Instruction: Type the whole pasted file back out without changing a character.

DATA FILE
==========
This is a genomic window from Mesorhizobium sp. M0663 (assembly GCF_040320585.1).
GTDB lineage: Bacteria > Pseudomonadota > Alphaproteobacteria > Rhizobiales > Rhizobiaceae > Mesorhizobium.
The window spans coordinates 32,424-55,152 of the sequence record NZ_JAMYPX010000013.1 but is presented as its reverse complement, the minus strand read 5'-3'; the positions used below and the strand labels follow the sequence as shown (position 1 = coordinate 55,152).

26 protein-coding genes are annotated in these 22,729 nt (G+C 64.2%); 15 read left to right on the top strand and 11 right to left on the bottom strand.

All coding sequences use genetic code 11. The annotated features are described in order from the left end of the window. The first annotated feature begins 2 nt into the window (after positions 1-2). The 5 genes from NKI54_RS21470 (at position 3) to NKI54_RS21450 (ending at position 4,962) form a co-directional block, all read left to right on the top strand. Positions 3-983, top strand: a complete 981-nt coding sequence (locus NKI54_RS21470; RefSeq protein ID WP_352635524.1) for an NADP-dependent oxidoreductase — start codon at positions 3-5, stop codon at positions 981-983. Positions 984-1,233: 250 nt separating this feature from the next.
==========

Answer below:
This is a genomic window from Mesorhizobium sp. M0663 (assembly GCF_040320585.1).
GTDB lineage: Bacteria > Pseudomonadota > Alphaproteobacteria > Rhizobiales > Rhizobiaceae > Mesorhizobium.
The window spans coordinates 32,424-55,152 of the sequence record NZ_JAMYPX010000013.1 but is presented as its reverse complement, the minus strand read 5'-3'; the positions used below and the strand labels follow the sequence as shown (position 1 = coordinate 55,152).

26 protein-coding genes are annotated in these 22,729 nt (G+C 64.2%); 15 read left to right on the top strand and 11 right to left on the bottom strand.

All coding sequences use genetic code 11. The annotated features are described in order from the left end of the window. The first annotated feature begins 2 nt into the window (after positions 1-2). The 5 genes from NKI54_RS21470 (at position 3) to NKI54_RS21450 (ending at position 4,962) form a co-directional block, all read left to right on the top strand. Positions 3-983, top strand: a complete 981-nt coding sequence (locus NKI54_RS21470; RefSeq protein ID WP_352635524.1) for an NADP-dependent oxidoreductase — start codon at positions 3-5, stop codon at positions 981-983. Positions 984-1,233: 250 nt separating this feature from the next.